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Although rate was 2.3% of babies under 3 months the rate increased gradually for circumcision at older ages, reaching 26.9% for children over 5 years [Samad et al., 2009].When circumcision is performed by traditional circumcisers in Africa as part of initiation into manhood high rates of complications and even deaths are seen.

Other studies in Africa noted high complication rates for both medical and traditional groups, albeit at half the rate for the medical [Bailey et al., 2008a; Kim & Goldstein, 2009].In another report, it was found that 7 days after circumcision by medical professionals following a one-day training workshop, there was insufficient skin removal in 5.5%, excessive skin removed in 1.3%, pain in 1.3%, infection in 1.3%, but no problems with excessive bleeding, swelling, hematoma, damage to the penis, problems urinating, dehydration or appearance [Peltzer & Kanta, 2009].All were managed successfully and they all resolved.An average of 3.8% adverse events has been seen for the first 1–100 circumcisions a clinician does [Krieger et al., 2007].In the Kenyan randomized controlled trial (RCT), 1.7% of the men had an adverse event.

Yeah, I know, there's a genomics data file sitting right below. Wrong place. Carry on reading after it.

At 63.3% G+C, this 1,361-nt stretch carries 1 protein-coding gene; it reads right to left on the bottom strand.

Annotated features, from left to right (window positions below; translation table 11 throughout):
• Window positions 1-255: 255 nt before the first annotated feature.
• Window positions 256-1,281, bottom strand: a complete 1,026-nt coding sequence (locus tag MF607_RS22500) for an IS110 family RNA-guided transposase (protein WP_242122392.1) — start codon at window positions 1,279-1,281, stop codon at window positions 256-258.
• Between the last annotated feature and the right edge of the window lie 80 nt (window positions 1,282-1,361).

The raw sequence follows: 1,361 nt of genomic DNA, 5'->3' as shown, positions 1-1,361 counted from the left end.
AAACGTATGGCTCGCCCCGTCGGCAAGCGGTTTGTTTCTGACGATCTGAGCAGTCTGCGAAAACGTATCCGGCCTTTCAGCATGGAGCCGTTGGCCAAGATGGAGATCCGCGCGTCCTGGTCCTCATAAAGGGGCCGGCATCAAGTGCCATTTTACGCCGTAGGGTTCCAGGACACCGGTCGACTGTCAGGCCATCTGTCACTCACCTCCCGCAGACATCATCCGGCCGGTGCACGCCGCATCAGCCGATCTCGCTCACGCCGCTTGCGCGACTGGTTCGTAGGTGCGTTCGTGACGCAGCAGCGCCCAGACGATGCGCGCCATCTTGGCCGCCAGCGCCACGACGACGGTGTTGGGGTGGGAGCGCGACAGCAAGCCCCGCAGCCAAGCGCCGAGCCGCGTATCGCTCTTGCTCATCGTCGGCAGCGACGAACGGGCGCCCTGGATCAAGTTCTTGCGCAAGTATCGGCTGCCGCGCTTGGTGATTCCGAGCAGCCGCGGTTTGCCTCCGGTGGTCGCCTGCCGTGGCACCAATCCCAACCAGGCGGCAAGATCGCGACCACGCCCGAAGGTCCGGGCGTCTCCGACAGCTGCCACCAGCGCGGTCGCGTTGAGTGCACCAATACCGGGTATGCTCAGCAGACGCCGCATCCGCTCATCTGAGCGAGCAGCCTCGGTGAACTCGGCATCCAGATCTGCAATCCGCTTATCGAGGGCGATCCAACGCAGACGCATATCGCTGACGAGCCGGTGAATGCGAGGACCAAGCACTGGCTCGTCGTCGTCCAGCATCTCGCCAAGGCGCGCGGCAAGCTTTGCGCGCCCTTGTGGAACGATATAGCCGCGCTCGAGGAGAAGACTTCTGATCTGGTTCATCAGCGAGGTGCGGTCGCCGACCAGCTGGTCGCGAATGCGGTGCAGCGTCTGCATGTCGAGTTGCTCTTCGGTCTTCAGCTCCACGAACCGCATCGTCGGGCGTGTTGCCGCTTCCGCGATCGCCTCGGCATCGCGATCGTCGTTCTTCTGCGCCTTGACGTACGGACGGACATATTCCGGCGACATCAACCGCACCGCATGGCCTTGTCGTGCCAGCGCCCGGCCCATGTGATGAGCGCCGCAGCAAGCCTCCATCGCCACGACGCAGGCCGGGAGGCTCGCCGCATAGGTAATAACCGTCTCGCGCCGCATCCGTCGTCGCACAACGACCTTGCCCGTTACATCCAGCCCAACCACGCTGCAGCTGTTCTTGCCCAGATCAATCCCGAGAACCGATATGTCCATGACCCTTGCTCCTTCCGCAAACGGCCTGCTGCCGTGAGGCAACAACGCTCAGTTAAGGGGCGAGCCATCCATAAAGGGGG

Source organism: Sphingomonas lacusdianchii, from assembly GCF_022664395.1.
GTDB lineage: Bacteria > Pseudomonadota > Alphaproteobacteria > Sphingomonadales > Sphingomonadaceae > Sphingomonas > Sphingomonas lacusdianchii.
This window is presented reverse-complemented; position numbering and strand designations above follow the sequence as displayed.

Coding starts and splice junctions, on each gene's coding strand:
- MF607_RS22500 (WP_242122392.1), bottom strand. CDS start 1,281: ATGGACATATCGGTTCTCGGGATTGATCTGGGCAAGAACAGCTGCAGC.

Of these, the most common were postoperative bleeding (0.4%) or infection (0.4%), followed by wound disruptions (0.3%), delayed healing (0.2%), and swelling at the incision site (0.1%) [Bailey et al., 2007; Krieger et al., 2007].In the Ugandan RCT the rate of moderate adverse events was 3% and severe 0.2% [Gray et al., 2007a], i.e., 1 event per 500 surgeries.The severe events included 1 wound infection, 2 hematomas that required re-exploration and ligation of bleeding vessels, one wound disruption due to an external cause, and one postoperative herpetic ulceration [Gray et al., 2007a].The findings offered promise for scaling up of medical circumcision alongside traditional initiation into manhood.Deficiencies in training and resources in settings such as Africa need to be addressed and new methods such as use of simple, safe devices [Kim & Goldstein, 2009].Circumcision of Muslim boys by medical personnel during circumcision festivities in the Comoros Islands was associated with a low (2.3%) complication rate, mostly infections (1.5%) [Ahmed, 2007].